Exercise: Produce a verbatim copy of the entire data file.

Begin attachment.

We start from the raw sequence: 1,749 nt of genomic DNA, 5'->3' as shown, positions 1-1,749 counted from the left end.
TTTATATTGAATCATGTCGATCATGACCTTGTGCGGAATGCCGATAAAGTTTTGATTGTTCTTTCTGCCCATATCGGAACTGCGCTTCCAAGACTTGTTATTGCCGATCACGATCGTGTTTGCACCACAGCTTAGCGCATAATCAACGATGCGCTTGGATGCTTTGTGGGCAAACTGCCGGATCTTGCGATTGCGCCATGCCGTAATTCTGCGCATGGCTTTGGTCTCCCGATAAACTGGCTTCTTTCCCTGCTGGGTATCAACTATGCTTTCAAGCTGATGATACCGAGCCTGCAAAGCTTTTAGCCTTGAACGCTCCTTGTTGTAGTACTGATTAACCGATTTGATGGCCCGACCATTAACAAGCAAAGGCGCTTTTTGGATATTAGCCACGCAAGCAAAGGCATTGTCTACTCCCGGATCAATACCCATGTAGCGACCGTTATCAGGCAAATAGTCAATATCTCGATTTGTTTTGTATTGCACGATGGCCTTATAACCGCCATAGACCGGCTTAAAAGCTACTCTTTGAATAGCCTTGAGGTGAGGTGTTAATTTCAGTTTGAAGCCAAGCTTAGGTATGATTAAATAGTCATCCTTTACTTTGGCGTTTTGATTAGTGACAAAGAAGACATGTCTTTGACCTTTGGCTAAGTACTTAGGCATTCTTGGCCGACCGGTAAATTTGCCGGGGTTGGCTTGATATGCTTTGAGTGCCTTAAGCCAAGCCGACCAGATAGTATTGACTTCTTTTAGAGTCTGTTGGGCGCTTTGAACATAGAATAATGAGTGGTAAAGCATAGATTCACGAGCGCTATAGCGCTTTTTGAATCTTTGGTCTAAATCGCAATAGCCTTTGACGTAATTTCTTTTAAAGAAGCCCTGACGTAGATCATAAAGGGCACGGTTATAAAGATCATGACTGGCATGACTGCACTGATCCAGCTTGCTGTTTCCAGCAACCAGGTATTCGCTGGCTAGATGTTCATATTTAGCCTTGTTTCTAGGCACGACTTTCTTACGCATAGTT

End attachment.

We start from the raw sequence: 1,749 nt of genomic DNA, 5'->3' as shown, positions 1-1,749 counted from the left end.
TTTATATTGAATCATGTCGATCATGACCTTGTGCGGAATGCCGATAAAGTTTTGATTGTTCTTTCTGCCCATATCGGAACTGCGCTTCCAAGACTTGTTATTGCCGATCACGATCGTGTTTGCACCACAGCTTAGCGCATAATCAACGATGCGCTTGGATGCTTTGTGGGCAAACTGCCGGATCTTGCGATTGCGCCATGCCGTAATTCTGCGCATGGCTTTGGTCTCCCGATAAACTGGCTTCTTTCCCTGCTGGGTATCAACTATGCTTTCAAGCTGATGATACCGAGCCTGCAAAGCTTTTAGCCTTGAACGCTCCTTGTTGTAGTACTGATTAACCGATTTGATGGCCCGACCATTAACAAGCAAAGGCGCTTTTTGGATATTAGCCACGCAAGCAAAGGCATTGTCTACTCCCGGATCAATACCCATGTAGCGACCGTTATCAGGCAAATAGTCAATATCTCGATTTGTTTTGTATTGCACGATGGCCTTATAACCGCCATAGACCGGCTTAAAAGCTACTCTTTGAATAGCCTTGAGGTGAGGTGTTAATTTCAGTTTGAAGCCAAGCTTAGGTATGATTAAATAGTCATCCTTTACTTTGGCGTTTTGATTAGTGACAAAGAAGACATGTCTTTGACCTTTGGCTAAGTACTTAGGCATTCTTGGCCGACCGGTAAATTTGCCGGGGTTGGCTTGATATGCTTTGAGTGCCTTAAGCCAAGCCGACCAGATAGTATTGACTTCTTTTAGAGTCTGTTGGGCGCTTTGAACATAGAATAATGAGTGGTAAAGCATAGATTCACGAGCGCTATAGCGCTTTTTGAATCTTTGGTCTAAATCGCAATAGCCTTTGACGTAATTTCTTTTAAAGAAGCCCTGACGTAGATCATAAAGGGCACGGTTATAAAGATCATGACTGGCATGACTGCACTGATCCAGCTTGCTGTTTCCAGCAACCAGGTATTCGCTGGCTAGATGTTCATATTTAGCCTTGTTTCTAGGCACGACTTTCTTACGCATAGTT